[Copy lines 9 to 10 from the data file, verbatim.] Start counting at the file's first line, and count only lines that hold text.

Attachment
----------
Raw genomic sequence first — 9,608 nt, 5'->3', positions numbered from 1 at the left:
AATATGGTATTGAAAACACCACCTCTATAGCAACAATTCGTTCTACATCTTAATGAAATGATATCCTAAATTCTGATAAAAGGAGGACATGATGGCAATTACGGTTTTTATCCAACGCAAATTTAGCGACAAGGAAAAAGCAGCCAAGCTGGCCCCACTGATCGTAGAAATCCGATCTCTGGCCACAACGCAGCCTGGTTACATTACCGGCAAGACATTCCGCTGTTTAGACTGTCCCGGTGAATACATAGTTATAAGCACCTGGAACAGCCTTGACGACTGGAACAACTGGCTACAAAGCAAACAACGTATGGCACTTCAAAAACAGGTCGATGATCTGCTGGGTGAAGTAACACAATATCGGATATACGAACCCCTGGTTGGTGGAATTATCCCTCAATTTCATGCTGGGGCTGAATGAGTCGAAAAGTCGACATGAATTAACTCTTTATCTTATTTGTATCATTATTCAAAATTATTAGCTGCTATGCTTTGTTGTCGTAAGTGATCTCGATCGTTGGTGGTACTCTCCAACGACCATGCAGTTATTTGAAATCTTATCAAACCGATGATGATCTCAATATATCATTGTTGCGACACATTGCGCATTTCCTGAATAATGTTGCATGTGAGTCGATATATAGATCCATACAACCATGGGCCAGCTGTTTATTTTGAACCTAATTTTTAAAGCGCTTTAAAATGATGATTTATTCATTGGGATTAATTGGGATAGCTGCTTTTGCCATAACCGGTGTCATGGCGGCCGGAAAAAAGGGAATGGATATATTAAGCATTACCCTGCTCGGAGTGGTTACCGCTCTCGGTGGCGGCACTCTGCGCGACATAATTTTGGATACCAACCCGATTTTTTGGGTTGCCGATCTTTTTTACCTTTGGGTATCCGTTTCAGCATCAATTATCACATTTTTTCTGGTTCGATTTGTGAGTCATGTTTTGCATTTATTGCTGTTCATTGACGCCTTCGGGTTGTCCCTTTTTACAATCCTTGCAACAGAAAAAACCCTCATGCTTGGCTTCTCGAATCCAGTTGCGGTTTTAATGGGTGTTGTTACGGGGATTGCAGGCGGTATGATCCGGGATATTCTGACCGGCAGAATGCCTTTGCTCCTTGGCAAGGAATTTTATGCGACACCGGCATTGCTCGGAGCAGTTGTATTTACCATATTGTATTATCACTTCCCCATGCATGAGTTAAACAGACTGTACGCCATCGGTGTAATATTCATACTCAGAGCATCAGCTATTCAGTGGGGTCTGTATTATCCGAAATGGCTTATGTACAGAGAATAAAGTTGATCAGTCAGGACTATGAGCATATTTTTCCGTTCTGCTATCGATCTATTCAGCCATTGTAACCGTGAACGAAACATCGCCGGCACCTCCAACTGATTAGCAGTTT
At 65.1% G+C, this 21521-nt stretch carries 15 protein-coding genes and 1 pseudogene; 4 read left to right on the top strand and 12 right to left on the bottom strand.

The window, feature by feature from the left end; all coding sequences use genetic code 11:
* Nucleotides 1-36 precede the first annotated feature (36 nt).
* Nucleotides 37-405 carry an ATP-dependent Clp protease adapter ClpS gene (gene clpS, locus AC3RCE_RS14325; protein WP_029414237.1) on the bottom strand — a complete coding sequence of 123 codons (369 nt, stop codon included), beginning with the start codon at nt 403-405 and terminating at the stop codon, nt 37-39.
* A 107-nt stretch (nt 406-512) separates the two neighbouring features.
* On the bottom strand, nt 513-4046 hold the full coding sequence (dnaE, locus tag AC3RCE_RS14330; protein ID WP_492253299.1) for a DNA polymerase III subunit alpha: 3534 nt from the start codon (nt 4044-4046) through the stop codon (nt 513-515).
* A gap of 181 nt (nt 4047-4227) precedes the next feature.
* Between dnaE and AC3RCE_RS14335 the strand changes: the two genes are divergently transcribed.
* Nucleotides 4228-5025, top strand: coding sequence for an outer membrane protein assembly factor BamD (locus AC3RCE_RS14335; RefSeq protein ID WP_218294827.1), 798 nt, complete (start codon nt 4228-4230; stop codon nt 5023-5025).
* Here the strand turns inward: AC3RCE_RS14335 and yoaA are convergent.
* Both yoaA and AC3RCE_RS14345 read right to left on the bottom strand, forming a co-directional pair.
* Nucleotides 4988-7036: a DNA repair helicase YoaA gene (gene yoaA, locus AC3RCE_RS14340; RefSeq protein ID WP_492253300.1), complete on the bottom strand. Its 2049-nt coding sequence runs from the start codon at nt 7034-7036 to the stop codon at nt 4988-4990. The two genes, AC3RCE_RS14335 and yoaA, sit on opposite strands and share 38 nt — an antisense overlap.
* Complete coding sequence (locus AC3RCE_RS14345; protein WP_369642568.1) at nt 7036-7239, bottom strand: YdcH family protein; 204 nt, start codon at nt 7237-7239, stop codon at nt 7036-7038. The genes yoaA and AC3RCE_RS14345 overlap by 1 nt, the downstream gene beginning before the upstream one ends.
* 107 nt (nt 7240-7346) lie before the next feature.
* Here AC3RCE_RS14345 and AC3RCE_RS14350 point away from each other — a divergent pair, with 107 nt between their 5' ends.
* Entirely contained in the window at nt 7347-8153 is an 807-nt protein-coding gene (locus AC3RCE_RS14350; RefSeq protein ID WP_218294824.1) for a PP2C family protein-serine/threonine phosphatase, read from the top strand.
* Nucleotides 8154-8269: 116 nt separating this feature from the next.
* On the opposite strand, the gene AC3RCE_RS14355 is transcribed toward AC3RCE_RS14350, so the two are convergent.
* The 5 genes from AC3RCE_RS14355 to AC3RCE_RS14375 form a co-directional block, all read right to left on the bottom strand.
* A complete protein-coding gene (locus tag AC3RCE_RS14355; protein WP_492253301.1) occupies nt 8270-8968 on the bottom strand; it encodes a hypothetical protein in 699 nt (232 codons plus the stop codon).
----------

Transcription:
* A gap of 181 nt (nt 4047-4227) precedes the next feature.
* Between dnaE and AC3RCE_RS14335 the strand changes: the two genes are divergently transcribed.